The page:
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To what extent do thunderstorms influence the formation of ozone
by Staff Writers
Berlin, Germany (SPX) Jun 08, 2012

View from the cockpit of the Falcon during a measurement flight.

Thunderstorms have a significant effect on the formation of ozone. Nitrogen oxide is produced as a result of lightning; this in turn yields ozone at altitudes of 10 kilometres. Strong updraughts in thunderstorms also transport emissions from the ground into the upper atmosphere. But how significant is this effect - compared to aviation, for example?

Researchers at the German Aerospace Center, in collaboration with the US National Center for Atmospheric Research (NCAR), NASA and other partners, are studying such questions. To this end, they will be conducting measurement flights in the United States until mid-June. The researchers are looking to increase the existing body of data and gain a better understanding of the processes that take place in thunderstorms.

"Thunderstorms are like vacuum cleaners," explains Heidi Huntrieser from the DLR Institute of Atmospheric Physics. The DLR project leader is supervising the measurement flights in the United States.

"Thunderstorms suck air up from the ground, sometimes at speeds surpassing 100 kilometres per hour, and carry it to an altitude of about 10 kilometres, to what is known as the 'anvil region'. This is the mushroom-shaped layer high above the storm, where the air can only flow horizontally and hardly upwards at all."

If polluted air, such as that from vehicle emissions on the ground, is transported to this region, the chemistry of these emissions is altered by the low temperatures, differing humidity and more intense solar radiation there; they take much longer to break down, and the production of ozone is increased. "At these altitudes, nitrogen oxide can produce up to 10 times as much ozone as on the ground," says Huntrieser.

Huntrieser and her project partners intend to use the measurements to increase the existing data pool.

"Previous measurements lead to the conclusion that global aviation produces about one teragram of nitrogen oxide per year, but thunderstorms are responsible for about five times as much. All nitrogen oxide sources jointly contribute about 50 teragrams of nitrogen oxide to the atmosphere each year, so thunderstorms are responsible for about 10 percent," explains Huntrieser. A teragram is 10 to the power of 12.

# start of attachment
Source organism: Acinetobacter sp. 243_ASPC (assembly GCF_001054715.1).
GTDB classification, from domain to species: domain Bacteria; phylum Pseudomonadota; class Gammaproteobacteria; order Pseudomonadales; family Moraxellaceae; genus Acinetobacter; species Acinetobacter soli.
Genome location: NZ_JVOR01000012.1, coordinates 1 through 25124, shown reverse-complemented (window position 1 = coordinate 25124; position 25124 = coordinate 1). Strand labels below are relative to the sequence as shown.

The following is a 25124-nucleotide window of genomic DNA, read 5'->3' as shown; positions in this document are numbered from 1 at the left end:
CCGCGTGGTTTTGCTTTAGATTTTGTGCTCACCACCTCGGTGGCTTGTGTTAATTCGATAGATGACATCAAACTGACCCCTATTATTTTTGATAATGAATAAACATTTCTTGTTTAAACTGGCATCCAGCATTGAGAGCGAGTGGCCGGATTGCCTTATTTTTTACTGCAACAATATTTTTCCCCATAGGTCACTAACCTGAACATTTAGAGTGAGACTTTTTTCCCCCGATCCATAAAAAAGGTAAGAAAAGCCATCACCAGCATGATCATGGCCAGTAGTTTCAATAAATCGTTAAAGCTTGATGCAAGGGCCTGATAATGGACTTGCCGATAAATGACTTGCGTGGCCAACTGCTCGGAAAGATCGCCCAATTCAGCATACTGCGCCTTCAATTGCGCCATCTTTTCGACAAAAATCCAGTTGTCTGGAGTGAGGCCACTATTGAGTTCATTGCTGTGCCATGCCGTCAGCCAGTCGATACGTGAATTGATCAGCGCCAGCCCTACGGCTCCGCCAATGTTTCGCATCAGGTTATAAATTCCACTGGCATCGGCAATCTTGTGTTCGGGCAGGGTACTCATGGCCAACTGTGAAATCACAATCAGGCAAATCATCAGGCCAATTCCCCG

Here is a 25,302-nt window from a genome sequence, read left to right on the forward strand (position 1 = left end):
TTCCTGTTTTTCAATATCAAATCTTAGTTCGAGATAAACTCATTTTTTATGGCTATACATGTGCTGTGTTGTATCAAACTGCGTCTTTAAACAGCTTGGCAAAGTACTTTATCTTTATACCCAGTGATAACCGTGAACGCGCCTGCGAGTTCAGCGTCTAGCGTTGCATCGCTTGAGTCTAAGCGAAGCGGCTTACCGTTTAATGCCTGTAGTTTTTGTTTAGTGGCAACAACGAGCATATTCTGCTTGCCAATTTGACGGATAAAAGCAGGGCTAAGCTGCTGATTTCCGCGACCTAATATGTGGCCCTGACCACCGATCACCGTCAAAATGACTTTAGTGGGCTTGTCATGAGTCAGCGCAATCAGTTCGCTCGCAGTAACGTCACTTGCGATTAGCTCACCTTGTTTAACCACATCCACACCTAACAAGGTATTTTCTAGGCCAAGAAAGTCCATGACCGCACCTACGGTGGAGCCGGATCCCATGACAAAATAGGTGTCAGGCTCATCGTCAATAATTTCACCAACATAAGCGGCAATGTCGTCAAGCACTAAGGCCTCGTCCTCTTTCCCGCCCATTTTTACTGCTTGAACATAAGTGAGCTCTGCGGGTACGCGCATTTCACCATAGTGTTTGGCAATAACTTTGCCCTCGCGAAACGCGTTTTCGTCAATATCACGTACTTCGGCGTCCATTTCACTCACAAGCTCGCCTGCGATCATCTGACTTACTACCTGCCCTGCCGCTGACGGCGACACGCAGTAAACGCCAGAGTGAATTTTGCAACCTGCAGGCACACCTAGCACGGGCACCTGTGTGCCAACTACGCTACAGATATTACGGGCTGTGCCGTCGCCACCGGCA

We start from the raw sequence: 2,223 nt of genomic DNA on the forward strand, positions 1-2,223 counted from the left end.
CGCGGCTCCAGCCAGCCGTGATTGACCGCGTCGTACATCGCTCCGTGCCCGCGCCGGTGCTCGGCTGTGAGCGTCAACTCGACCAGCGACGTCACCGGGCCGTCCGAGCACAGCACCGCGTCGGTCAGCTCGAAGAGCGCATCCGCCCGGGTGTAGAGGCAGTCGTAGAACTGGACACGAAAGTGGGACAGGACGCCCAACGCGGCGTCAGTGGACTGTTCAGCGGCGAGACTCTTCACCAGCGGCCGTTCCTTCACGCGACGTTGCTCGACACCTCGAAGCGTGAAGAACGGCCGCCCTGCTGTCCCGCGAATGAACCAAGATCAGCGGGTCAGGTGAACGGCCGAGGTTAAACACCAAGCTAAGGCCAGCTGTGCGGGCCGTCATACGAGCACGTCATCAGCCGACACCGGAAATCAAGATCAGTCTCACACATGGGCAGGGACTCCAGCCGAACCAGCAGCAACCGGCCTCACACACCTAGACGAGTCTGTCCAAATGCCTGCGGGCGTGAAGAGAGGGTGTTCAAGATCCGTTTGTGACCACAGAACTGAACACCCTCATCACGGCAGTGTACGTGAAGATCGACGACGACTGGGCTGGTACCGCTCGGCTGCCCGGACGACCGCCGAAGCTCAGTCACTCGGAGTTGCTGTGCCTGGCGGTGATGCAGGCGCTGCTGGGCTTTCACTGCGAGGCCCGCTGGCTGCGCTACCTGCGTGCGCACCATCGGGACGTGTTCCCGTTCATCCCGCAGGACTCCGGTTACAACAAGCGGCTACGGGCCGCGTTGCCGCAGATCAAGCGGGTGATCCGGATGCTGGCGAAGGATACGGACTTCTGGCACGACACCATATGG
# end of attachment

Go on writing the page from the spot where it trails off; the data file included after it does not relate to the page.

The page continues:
New model simulations show that thunderstorms exert a great influence on ozone. "These were somewhat surprising results," says Huntrieser. "Now we need more measurement data to confirm this."

Use of three research aircraft
Three research aircraft are being used for the mission: the DLR Falcon research aircraft will take measurements at an altitude of 10 kilometres, while the American HIAPER research aircraft will take measurements at up to 15 kilometres. A DC-8, a much larger aircraft, will mainly operate at lower altitudes. "Our ambitious goal is for all the aircraft to operate simultaneously at different altitudes in the vicinity of thunderstorms. It would be a first," says Huntrieser.

Influence exerted by different types of lightning
Besides the transportation processes from the ground to the upper atmosphere, the studies will focus on the influence exerted by different types of lightning. There are relatively short lightning bolts a few kilometres long, and some that stretch horizontally over a distance of 100 kilometres or more.

The formation of lightning also depends on the type of storm; previous measurements over Europe indicate that storms with large amounts of hail and frozen rain that occur at mid-latitudes can contain relatively more and sometimes longer lightning bolts.

By comparison, measurements in tropical storms in Brazil indicate fewer ice particles, more cloud droplets and many - but shorter - lightning bolts. Previous measurements also indicate that less nitrogen oxide per lightning bolt is produced in storms with shorter lightning bolts than in those with longer lightning bolts. Due to the varied climatic conditions in the United States, the researchers can investigate both types of storms.

Over Alabama there are storms with less ice, and over Colorado there are those with more frozen rain and hail. Oklahoma is known for its violent storms, also known as supercells, which can also trigger tornadoes.

The research flights are very challenging, but not dangerous for the occupants: "We are not flying directly into the storms. That would be much too dangerous because of the strong turbulence, risk of ice formation, lightning strike and the high wind speeds.

Our measurements are being taken in the calmer anvil region," explains Huntrieser. The robust Falcon is ideal for this. The DLR pilots have already carried out numerous similar measurements with the research aircraft over Europe, Brazil, Australia and Africa.

The researchers are also breaking some new ground with their measurement flights. Between 12 and 48 hours after the storm has dissipated, the scientists are planning to carry out measurement flights inside the storm's residual air mass and determine, for example, how much ozone has been produced and how the chemical composition has changed as a result of the storm.


Related Links
DLR Institute of Atmospheric Physics
The Air We Breathe at

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